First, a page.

The Ins and Outs of Clinical Trials

Current situation:

Unlike many drugs, cell therapies are often complex interventions with multiple, interconnecting uncertainties. Many of these uncertainties can only be resolved by actual use in the clinic. Testing in animals is the usual way of assessing the safety and toxicity of a drug before using it in humans, but this is not very accurate for cell therapies, because the cells will respond differently when introduced into humans. Determining dose levels, for example, based on extrapolation from animal studies is likely to be of limited use. Moreover, dose requirements might change over time: for example, a patient with Alzheimer’s today may have to have a higher dosage in the future. And the mode of delivery is more complicated than that found with drugs: developing the best delivery –  such as the infusion or implantation of cells -  may take a number of iterations.     

More generally, there is no such thing as a ‘typical’ cell therapy trial–the landscape is very fragmented, and most trialists identify more closely with their clinical area than with ‘cell therapy’ or ‘regenerative medicine’. Beyond the specific clinical difficulties using a conventional trials design, the main challenges experienced when running a trial are largely caused by financial constraints, the logistics of working with cells, the length of time required to undertake trials and coordinating the different disciplines involved.

Key developments:

The principal developments in the field relating to trials design will be shaped by new regulatory and legislative steps being taken at the EU level. Three aspects of EU policy are of most relevance to cell therapy trials: the Clinical Trials Directive, the ATMP regulations and the role of the European Medicines Agency. The impact of Brexit here is uncertain: on the one hand, leaving the EU might be seen as providing an opportunity to adapt and improve the trials design process and address some of the challenges posed for cell therapies, yet, at the same time, UK researchers and clinicians will want to ensure that their work is regarded as robust as elsewhere, and so meet the highest regulatory standards.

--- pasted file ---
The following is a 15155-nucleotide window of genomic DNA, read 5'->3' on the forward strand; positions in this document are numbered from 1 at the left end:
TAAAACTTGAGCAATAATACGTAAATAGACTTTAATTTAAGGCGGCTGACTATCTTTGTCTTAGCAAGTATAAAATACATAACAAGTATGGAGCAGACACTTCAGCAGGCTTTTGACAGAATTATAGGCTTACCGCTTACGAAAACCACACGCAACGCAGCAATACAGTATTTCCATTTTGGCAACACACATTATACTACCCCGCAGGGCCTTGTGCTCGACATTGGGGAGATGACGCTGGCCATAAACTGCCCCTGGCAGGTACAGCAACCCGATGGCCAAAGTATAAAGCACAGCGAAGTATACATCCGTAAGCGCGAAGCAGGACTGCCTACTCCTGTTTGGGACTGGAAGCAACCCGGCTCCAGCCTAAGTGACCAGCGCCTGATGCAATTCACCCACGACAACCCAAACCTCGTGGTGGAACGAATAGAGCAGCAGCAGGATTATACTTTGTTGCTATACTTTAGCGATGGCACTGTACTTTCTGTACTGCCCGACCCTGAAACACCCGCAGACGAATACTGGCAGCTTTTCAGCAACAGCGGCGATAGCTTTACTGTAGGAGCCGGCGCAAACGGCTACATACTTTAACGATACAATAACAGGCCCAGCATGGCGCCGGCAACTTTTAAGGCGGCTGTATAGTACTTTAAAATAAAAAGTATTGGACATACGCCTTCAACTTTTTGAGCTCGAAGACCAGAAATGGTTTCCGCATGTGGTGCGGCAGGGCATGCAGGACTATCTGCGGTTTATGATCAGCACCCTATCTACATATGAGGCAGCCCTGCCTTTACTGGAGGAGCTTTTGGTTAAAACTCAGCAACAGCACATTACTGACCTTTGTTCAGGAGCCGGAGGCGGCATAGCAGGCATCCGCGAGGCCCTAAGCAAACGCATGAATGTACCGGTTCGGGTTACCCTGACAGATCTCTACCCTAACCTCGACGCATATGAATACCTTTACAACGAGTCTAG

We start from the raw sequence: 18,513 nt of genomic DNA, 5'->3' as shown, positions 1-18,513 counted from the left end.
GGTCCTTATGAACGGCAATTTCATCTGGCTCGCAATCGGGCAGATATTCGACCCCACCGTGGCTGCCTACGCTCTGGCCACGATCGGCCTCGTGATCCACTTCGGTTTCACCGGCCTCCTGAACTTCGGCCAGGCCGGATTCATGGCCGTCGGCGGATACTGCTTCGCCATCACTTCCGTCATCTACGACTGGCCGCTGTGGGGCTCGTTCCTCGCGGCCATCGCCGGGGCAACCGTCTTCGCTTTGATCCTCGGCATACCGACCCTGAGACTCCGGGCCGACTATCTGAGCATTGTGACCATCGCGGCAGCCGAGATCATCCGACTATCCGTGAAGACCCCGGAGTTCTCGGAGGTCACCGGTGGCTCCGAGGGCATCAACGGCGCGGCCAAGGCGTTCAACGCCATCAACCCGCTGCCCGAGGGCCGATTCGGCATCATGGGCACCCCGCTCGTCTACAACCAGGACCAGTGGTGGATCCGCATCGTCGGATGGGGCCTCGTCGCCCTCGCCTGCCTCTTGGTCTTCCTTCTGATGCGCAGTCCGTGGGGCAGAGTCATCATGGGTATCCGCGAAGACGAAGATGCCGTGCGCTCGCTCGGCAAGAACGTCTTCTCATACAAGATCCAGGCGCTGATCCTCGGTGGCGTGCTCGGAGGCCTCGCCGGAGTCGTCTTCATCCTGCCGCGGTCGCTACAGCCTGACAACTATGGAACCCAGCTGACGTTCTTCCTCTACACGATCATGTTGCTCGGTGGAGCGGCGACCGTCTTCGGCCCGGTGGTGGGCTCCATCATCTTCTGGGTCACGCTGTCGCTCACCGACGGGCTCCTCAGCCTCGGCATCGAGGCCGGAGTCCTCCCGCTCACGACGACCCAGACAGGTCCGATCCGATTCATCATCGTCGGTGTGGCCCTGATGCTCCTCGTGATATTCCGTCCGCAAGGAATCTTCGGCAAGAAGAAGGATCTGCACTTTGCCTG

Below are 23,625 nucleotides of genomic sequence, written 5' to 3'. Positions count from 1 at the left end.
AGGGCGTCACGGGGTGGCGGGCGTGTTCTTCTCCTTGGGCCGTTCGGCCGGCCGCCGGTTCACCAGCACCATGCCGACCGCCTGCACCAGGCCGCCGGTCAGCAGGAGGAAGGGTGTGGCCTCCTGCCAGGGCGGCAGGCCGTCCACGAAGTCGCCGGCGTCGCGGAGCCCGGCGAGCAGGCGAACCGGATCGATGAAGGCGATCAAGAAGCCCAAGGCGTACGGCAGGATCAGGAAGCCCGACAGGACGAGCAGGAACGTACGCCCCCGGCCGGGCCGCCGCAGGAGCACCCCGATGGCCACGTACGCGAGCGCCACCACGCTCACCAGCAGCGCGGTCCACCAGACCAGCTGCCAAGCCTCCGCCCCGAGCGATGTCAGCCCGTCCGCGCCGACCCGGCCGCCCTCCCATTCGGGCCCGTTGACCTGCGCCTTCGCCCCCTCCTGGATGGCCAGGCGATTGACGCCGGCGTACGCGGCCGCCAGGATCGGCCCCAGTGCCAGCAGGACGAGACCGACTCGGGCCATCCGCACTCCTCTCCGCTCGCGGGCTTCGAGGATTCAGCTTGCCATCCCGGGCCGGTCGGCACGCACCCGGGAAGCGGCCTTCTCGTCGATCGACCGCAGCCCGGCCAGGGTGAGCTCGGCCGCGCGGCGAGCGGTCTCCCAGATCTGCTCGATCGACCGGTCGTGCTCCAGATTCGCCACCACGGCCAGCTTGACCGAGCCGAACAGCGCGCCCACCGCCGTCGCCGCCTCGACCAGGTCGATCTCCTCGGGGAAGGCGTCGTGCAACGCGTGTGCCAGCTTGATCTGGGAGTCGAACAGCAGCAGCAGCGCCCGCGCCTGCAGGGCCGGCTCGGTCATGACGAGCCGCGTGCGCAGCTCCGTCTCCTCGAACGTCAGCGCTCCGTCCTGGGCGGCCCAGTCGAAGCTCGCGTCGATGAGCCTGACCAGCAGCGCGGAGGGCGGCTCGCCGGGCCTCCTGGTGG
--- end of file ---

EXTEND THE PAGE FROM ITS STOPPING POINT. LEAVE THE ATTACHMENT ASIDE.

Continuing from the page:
The main challenges relating to trials in this area relate to both the need to re-think how best to design trials that are appropriate to the regenerative medicine domain, how these would in turn relates to the changing world of regulation of advanced therapies, and what impact new clinical trials regulation from Europe will have, for example in regard to new guidance on trials awaited from the European Medicines Agency.

Key REGenableMED insights:

Overall, the research indicates that a novel approach to trialing in the regenerative medicine field is required, and various recommendations can be made, as described below. In broad terms, a progressive approach to licensing which would ease the financial burden on companies whilst clinical testing is ongoing would be helpful, and secondly, better use of the safety, efficacy and mode of action data generated by small-scale clinical testing within hospitals would provide extremely useful complementary evidence to the formal trials process. The role of patient agency is crucial in the trials process, and the research demonstrates a significant tension in cell therapy trials between protecting patients from undue risk whilst also allowing them to make their own decisions about the risks they are prepared to take. Cell therapies offer specific challenges in this area because the complexity of the science makes informed consent particularly difficult.